Beaver, Wampum, Hoes

On April 4, 1609 Henry Hudson set sail from Amsterdam on a Dutch ship under the auspices of the Dutch East India company in order to find a passage to Asia. Instead he founded a settlement (West Indian Company) for the Dutch on the tip of Manhtattan (Museum of American Indian, near Beaver Street), a trading post exporting beaver pelts back to the old world because it was fashionable to make hats out of them. The company exchanged Europan goods (hoes, kettles, etc.) for

wampum with the indigenous population living on Long Island, the Narragansett. They then traded the acquired wampum for beaver pelts with the Mohawk, part of the larger Haudonausaunee (Iroquois Confederacy) or Six Nations.

Beaver, Wampum, Hoes is an online, multimedia platform that focuses on 400 years of Dutch colonization in NY. It uses the 17th c. trade triangle (Beaver, Wampum, Hoes) as the thread that weaves anecdotes with facts in an attempt to ask broader questions about the affects of colonization and the largest imminent questions (land) concerning taking account of this history. In the 21st century beavers are back in town, Native American casinos provide an alternative yet controversial signature of financial support, hoes a homonym comprised of European goods as well as human commodity. Beaver, Wampum, Hoes measures accountability through a heterogeneous, collective exchange system.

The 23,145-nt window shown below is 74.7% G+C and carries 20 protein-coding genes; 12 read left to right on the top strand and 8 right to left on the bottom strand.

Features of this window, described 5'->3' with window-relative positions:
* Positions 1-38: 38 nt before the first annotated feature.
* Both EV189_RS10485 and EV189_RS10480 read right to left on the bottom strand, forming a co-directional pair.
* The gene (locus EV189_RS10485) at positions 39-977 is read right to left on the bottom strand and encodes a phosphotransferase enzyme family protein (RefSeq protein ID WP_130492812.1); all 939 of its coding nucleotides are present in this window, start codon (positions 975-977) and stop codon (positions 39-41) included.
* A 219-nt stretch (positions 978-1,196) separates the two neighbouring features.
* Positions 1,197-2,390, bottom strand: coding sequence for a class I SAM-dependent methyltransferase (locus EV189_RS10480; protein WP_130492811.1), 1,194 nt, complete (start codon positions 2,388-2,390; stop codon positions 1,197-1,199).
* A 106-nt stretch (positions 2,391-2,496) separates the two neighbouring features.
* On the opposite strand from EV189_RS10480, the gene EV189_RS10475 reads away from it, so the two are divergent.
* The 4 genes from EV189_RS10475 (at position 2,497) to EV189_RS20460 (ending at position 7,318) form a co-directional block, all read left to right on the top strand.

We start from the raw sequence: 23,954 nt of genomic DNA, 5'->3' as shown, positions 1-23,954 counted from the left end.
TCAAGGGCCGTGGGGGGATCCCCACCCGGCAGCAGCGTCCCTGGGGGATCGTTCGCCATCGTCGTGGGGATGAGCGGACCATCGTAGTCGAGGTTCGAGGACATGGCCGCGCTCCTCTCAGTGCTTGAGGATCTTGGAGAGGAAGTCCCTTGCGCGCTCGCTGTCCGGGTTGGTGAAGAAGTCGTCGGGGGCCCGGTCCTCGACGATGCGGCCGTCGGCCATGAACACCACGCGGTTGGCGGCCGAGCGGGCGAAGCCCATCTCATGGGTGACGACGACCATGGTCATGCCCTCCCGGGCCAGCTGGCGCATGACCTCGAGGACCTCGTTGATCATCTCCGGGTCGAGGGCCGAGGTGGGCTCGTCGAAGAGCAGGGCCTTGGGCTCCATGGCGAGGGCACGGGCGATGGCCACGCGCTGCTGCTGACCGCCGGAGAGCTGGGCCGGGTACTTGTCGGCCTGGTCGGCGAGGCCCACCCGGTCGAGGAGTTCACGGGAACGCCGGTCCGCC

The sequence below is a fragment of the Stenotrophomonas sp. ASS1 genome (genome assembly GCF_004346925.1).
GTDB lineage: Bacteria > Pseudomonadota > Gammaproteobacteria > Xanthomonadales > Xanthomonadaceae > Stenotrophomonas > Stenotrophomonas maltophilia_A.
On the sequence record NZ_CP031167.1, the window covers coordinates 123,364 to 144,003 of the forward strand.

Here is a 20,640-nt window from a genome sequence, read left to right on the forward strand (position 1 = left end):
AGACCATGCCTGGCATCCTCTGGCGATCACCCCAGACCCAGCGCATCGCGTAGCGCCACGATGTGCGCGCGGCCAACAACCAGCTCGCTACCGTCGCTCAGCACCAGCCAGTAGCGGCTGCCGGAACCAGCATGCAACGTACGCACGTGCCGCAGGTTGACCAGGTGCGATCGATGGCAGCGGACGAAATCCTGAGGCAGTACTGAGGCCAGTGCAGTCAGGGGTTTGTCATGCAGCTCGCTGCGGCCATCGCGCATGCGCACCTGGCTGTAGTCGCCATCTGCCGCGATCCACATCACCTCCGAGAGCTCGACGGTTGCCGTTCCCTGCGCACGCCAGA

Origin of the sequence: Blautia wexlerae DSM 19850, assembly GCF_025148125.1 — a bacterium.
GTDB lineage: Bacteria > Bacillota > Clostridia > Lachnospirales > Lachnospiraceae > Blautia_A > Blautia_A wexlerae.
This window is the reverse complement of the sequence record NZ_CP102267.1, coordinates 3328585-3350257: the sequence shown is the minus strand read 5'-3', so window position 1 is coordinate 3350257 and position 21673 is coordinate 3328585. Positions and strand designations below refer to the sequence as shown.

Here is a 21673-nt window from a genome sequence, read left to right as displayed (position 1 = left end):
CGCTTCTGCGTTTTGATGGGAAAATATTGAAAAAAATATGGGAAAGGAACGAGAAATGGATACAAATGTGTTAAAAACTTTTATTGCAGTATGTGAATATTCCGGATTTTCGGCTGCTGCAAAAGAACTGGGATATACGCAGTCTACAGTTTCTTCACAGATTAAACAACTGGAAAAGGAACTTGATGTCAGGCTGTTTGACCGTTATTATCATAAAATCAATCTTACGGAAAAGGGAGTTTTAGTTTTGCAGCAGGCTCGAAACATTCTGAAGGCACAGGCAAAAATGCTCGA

Beaver, Wampum, Hoes is the latest installment of Ridgway’s nine-year ‘Manhattan Project’. Frequently involving audience participation along with the physical and intellectual recycling and reinscription of historic as well as contemporary positions, this project investigates the commonalities between the Netherlands and the U.S. Presented in public spaces and using an extension of this methodology on different materials/subjects, such as deerskin, flags, tulip bulbs, money/investment, speech, beaver, wampum, hoes, silver and gold, all are ‘killed’ and reconstituted as raw material that is particular to the colonization of North America. The ‘Manhattan Project’ may be seen as a kind of contemporary barometric reading of the cultural, economic and political relations between these two countries.

I vote

Audacity to Vote

single channel video

Language: German